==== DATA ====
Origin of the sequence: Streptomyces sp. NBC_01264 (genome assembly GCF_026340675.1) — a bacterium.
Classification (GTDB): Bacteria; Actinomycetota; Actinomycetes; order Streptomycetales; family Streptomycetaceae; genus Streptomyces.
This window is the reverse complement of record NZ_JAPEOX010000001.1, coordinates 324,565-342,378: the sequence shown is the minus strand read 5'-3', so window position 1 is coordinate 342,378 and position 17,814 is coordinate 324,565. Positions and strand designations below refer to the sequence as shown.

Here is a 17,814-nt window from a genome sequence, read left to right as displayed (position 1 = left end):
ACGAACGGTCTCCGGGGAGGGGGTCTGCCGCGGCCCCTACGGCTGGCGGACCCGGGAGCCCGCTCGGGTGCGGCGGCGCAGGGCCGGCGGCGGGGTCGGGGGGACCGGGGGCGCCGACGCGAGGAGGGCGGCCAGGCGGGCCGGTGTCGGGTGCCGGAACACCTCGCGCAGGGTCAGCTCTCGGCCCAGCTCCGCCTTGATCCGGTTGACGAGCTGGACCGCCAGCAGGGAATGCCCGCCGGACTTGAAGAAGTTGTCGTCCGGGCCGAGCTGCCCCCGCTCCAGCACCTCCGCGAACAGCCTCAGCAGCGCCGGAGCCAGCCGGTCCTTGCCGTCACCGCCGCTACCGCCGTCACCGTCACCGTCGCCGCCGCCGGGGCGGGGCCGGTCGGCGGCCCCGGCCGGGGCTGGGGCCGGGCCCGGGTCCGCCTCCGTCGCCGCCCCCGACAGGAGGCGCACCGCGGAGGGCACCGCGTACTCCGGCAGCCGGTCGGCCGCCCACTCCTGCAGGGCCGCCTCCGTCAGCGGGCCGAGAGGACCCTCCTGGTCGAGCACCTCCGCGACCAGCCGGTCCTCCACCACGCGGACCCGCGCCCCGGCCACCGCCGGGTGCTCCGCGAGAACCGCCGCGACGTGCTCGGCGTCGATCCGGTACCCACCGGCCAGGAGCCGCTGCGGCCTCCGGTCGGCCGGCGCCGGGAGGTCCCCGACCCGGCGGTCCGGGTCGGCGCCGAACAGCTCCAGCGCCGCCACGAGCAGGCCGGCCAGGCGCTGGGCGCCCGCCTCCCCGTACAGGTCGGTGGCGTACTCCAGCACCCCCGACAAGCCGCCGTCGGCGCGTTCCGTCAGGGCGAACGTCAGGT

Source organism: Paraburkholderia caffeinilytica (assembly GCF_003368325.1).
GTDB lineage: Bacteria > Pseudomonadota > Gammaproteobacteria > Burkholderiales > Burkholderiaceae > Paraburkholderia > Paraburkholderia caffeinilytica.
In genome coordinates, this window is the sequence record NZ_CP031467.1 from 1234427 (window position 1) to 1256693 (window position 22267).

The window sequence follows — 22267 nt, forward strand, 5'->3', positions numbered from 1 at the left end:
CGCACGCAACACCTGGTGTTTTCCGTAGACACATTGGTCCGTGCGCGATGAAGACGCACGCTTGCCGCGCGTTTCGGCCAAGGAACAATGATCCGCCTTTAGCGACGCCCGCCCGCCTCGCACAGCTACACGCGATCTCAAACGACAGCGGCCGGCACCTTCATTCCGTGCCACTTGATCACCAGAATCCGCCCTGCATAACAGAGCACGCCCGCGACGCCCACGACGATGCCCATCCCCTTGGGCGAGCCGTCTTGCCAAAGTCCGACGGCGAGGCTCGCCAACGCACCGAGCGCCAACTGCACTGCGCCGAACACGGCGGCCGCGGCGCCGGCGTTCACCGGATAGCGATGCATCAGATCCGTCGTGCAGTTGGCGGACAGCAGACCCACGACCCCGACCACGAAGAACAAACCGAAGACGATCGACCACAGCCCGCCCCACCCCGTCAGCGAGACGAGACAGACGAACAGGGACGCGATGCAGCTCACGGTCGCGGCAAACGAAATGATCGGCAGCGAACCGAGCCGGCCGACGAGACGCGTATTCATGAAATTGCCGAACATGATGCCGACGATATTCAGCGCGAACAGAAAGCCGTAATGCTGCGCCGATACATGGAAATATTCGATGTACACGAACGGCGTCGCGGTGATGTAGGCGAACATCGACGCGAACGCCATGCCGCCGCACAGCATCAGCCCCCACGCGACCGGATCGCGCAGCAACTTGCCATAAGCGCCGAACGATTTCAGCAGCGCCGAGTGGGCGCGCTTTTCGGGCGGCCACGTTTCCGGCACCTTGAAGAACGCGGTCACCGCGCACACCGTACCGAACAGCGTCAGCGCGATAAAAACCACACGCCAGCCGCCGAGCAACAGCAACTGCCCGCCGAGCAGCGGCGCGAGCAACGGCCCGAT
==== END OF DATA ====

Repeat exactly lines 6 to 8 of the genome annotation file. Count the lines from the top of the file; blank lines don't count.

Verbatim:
Source organism: Paraburkholderia caffeinilytica (assembly GCF_003368325.1).
GTDB lineage: Bacteria > Pseudomonadota > Gammaproteobacteria > Burkholderiales > Burkholderiaceae > Paraburkholderia > Paraburkholderia caffeinilytica.
In genome coordinates, this window is the sequence record NZ_CP031467.1 from 1234427 (window position 1) to 1256693 (window position 22267).